• A method using Clifford algebra. See US10120933 “Weighted Subsymbolic Data Encoding,” granted November 6, 2018. Inventor: Arun Majumdar, possibly in Alexandria, Virginia.

The inventor is not listed on the firm’s Web site. Mr. Majumdar’s contributions are significant. The chief technology officer is Dan Gartung, who is a programmer and entrepreneur. However, there does not seem to be an observable link among the founders, the current CTO, and Mr. Majumdar.

The company will have to work hard to capture mindshare from companies like Algolia (now working to reinvent enterprise search), Mindbreeze, Yext, and X1 (morphing into an eDiscovery system it seems), among others. Kyndi has absorbed more than  $20 million plus in venture funding, but a competitor like Lucidworks has captured in the neighborhood of $200 million.

It is worth noting that one facet of the firm’s marketing is to hire the whiz kids from a couple of mid tier consulting firms to explain the firm’s approach to search. It might be a good idea for the analysts from these firms to read the Kyndi patents and determine how the Vivomind methods have been updated and applied to the Kyndi product. A bit of benchmarking might be helpful. For example, my team uses a collection of Google patents and indexes them, runs tests queries, and analyzes the result sets. Almost incomprehensible specialist terminology is one thing, but solid, methodical analysis of a system’s real life performance is another. Precision and recall scores remain helpful, particularly for certain content; for example, pharma research, engineered materials, and nuclear physics.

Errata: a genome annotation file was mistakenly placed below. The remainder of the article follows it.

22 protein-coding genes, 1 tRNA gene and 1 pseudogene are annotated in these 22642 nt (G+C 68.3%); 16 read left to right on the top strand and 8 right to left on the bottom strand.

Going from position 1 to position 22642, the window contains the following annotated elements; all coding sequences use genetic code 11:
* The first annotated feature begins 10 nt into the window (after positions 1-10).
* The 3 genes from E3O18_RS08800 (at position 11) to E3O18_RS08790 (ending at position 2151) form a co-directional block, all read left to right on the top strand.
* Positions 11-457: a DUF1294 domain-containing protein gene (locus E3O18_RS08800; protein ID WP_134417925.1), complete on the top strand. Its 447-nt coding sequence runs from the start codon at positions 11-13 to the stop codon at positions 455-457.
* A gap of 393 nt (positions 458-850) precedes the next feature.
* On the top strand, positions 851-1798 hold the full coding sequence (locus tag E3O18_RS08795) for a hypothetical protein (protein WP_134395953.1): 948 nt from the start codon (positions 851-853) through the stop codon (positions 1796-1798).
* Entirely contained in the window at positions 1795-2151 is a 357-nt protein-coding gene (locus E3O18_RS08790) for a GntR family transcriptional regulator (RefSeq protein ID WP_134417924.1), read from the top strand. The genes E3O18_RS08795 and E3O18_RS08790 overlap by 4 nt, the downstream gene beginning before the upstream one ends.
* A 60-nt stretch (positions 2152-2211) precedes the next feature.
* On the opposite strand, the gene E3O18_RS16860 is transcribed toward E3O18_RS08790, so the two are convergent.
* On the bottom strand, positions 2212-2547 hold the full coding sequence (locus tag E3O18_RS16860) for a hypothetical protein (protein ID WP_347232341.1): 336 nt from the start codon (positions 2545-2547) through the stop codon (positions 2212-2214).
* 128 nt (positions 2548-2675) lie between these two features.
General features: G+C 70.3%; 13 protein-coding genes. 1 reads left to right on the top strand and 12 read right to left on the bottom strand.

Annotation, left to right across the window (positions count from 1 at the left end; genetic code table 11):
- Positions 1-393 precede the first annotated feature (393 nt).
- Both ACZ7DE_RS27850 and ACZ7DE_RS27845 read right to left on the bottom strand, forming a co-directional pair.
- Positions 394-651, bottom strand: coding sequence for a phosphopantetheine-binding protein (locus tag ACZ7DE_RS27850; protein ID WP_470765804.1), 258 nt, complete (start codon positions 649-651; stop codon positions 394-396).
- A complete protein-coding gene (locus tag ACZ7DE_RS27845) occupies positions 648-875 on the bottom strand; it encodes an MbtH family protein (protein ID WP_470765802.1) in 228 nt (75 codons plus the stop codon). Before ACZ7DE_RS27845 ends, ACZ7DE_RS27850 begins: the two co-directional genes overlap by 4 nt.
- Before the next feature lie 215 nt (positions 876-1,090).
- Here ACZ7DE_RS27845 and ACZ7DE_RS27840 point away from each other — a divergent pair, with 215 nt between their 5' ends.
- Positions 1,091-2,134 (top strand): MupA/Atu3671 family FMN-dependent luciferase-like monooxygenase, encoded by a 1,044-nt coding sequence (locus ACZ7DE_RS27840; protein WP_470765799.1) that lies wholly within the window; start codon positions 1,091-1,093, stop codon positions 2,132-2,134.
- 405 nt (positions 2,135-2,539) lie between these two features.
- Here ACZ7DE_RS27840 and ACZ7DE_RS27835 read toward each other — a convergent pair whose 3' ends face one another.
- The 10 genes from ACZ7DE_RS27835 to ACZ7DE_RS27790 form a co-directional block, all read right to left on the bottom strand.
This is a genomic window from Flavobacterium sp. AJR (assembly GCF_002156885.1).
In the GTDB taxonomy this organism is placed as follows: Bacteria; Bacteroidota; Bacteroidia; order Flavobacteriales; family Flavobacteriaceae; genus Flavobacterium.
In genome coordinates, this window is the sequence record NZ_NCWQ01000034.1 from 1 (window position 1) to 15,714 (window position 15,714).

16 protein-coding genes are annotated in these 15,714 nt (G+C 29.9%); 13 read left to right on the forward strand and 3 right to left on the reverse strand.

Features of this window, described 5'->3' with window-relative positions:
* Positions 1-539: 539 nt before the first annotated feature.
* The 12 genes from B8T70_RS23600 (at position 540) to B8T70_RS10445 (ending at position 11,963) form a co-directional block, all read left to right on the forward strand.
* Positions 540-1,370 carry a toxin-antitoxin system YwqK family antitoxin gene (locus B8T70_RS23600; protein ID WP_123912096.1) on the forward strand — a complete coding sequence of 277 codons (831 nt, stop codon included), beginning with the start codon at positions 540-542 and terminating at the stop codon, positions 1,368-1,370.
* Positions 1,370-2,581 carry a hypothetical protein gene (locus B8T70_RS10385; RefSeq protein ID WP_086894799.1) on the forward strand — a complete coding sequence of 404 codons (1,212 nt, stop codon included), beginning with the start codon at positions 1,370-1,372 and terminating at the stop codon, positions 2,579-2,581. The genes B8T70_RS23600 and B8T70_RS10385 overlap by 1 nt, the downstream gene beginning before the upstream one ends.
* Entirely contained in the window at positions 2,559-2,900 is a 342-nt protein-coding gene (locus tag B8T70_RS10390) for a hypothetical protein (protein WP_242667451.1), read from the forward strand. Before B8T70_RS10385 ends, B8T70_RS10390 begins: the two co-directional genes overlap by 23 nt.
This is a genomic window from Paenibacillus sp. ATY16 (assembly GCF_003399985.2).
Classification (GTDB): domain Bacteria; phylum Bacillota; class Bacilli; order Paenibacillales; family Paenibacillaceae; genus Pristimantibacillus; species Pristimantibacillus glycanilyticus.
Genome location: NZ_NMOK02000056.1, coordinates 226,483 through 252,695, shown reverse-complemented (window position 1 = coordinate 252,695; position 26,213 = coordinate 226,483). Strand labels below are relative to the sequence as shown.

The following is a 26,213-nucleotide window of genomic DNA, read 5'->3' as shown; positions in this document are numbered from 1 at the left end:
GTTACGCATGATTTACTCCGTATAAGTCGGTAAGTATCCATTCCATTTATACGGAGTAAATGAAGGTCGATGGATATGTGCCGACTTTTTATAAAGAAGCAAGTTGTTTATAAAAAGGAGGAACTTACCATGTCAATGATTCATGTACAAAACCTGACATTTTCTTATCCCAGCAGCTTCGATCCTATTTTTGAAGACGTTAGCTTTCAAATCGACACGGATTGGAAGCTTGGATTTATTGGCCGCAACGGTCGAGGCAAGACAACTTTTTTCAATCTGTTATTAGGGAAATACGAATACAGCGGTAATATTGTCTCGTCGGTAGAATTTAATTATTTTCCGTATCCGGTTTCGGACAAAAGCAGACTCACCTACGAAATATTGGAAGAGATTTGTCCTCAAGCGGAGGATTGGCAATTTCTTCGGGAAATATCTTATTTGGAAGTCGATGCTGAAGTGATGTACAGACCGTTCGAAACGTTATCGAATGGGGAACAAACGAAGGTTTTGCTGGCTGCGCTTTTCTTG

Stephen E Arnold, April 29, 2022

Web Search Alternatives Compete with Gusto

April 22, 2022

Search and information blog DKB shares a roundup of interesting search systems in, “The Next Google.” Are we confident any of these will be the next Google? Nope. But there are several our readers might find useful. While relatively popular Google alternatives like DuckDuckGo and Bing are based on the Google model, the apps on this list take their own paths. The write-up tells us:

“The next Google can’t just be an input box that spits out links. We need new thinking to create something much better than what came before. In the last few years, different groups of people came to the same conclusion, and started working on the next generation of search engines. For this new generation, privacy is necessary, and invasive ads are not an option. But that’s where the commonalities end. Beyond that, they’ve all taken the idea of a search engine in very different directions. … This new wave of search engines is only just getting started. Many of them have only recently launched. Even if they aren’t perfect yet, the paths they’re exploring can lead to promising new innovation in the stagnant search space.”